I’ve spent the past couple of hours with Jane and Mary from the Farming Life Centre, Blackwell, Derbyshire building a dedicated Facebook and wordpress website. Jane and Mary have provided essential help whilst I provided cookies (the oaty ones not the computer type) So here goes…..
I’m really lucky to be fullly funded by the Alzhimer’s Society to undertake a 4 year study which will examine rural dementia. This is a new venture for the Alzheimer’s Society who recently decided to allocate research funding to care in addition to the more biochemical research.
Why rural dementia? Well we know a fair amount about urban care because the majority of studies have tended to take place in the immediate vicinity of universities and organisations which are located in the cities. Models of care, including the design and delivery of services for families affected by dementia have tended to pay scant attention to the challenges of rural living. We know that rural services cost more to deliver than urban and that this has an impact on the range of services. In these times of austerity rural care will inevitably have to show real value for money.
This research intends to contribute to the growing body of knowledge which is examining the design and delivery of rural services. We know that urban models tend not to work particularly well in rural areas for many reasons. Some of these reasons may be clear and others more opaque. Infrastructures such as reliable regular transport to local GPs and shops are key to older people remaining independent, fuel costs for heating and cooking tend to much higher in rural areas because of the reliance on oil, housing costs are higher in the most picturesque parts of the UK because of the demand for second homes and rural idylls, the demographics lean towards more older people and less young families which impact upon the availability of care givers. And the list goes on.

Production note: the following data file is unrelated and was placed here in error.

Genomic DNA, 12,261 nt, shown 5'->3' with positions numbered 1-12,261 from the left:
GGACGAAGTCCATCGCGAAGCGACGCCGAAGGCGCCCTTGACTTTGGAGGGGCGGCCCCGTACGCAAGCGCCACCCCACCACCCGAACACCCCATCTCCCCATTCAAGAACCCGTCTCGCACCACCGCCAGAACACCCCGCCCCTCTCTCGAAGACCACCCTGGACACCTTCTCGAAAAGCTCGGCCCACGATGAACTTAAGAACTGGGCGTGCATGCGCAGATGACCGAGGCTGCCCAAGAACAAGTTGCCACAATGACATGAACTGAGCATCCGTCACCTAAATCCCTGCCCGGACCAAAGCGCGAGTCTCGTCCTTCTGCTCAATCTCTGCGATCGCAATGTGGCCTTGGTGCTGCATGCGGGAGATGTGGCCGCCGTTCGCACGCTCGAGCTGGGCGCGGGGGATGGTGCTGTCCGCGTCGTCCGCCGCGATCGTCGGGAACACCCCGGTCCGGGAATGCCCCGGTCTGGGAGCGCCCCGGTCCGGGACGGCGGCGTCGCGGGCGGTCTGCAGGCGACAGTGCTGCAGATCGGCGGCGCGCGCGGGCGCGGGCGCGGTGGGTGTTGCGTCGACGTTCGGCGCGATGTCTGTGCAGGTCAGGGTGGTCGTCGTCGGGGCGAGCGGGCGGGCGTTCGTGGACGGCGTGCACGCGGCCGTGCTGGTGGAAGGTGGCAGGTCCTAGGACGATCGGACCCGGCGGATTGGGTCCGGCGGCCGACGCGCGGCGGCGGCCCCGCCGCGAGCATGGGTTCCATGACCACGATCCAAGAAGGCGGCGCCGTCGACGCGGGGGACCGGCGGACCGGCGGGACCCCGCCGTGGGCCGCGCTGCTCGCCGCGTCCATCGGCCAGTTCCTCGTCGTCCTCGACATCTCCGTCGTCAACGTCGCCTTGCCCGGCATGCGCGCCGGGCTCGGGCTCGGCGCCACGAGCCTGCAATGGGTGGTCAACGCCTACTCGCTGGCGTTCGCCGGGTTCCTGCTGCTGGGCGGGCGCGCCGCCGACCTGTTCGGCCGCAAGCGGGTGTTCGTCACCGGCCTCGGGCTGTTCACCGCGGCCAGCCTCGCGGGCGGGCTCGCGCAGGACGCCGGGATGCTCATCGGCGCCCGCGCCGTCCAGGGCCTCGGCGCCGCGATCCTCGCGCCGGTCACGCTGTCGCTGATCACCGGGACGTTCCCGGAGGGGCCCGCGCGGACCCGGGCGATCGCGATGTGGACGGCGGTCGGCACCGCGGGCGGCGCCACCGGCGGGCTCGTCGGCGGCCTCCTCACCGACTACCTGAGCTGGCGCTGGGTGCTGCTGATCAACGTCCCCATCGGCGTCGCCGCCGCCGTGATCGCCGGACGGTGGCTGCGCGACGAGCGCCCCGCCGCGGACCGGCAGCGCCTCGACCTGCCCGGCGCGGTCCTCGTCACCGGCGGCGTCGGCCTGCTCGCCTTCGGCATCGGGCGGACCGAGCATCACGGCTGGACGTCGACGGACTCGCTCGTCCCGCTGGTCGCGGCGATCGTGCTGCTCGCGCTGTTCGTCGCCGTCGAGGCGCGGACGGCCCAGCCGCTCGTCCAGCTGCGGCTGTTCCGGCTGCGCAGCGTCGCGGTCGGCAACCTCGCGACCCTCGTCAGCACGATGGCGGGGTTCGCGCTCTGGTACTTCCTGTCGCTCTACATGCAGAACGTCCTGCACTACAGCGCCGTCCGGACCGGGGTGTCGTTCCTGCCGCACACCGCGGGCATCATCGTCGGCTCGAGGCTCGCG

The more hidden reasons are ones which may be common regardless of where you live; pride and resilience, stigma of dementia, having to carry on in work, multiple types of illness and isolation. A weekly social meeting can make all the difference to feeling well or feeling rotten and isolated.
So this work aims to highlight some of those issues and to share them with key organisations so that services can be designed and delivered and sustained in ways which truly fit rural communities.